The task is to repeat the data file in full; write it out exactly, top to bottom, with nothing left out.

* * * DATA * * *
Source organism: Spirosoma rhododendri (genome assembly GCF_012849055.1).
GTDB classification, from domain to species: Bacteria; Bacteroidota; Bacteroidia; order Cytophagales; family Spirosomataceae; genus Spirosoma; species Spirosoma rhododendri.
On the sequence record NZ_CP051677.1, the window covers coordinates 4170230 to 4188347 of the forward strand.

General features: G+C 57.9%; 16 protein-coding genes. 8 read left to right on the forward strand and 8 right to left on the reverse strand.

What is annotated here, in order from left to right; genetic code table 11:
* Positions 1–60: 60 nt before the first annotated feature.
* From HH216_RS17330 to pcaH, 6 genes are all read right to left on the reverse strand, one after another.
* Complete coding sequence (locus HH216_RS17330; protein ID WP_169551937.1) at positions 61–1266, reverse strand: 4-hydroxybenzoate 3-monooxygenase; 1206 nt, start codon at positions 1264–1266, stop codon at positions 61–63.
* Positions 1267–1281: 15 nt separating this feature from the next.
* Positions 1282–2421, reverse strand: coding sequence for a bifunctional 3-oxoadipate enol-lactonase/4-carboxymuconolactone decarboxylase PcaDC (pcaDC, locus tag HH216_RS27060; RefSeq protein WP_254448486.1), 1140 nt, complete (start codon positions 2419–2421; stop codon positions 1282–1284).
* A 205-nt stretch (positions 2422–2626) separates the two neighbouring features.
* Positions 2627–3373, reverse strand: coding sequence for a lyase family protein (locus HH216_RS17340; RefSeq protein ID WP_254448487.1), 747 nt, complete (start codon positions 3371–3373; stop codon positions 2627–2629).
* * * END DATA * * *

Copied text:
Source organism: Spirosoma rhododendri (genome assembly GCF_012849055.1).
GTDB classification, from domain to species: Bacteria; Bacteroidota; Bacteroidia; order Cytophagales; family Spirosomataceae; genus Spirosoma; species Spirosoma rhododendri.
On the sequence record NZ_CP051677.1, the window covers coordinates 4170230 to 4188347 of the forward strand.

General features: G+C 57.9%; 16 protein-coding genes. 8 read left to right on the forward strand and 8 right to left on the reverse strand.

What is annotated here, in order from left to right; genetic code table 11:
* Positions 1–60: 60 nt before the first annotated feature.
* From HH216_RS17330 to pcaH, 6 genes are all read right to left on the reverse strand, one after another.
* Complete coding sequence (locus HH216_RS17330; protein ID WP_169551937.1) at positions 61–1266, reverse strand: 4-hydroxybenzoate 3-monooxygenase; 1206 nt, start codon at positions 1264–1266, stop codon at positions 61–63.
* Positions 1267–1281: 15 nt separating this feature from the next.
* Positions 1282–2421, reverse strand: coding sequence for a bifunctional 3-oxoadipate enol-lactonase/4-carboxymuconolactone decarboxylase PcaDC (pcaDC, locus tag HH216_RS27060; RefSeq protein WP_254448486.1), 1140 nt, complete (start codon positions 2419–2421; stop codon positions 1282–1284).
* A 205-nt stretch (positions 2422–2626) separates the two neighbouring features.
* Positions 2627–3373, reverse strand: coding sequence for a lyase family protein (locus HH216_RS17340; RefSeq protein ID WP_254448487.1), 747 nt, complete (start codon positions 3371–3373; stop codon positions 2627–2629).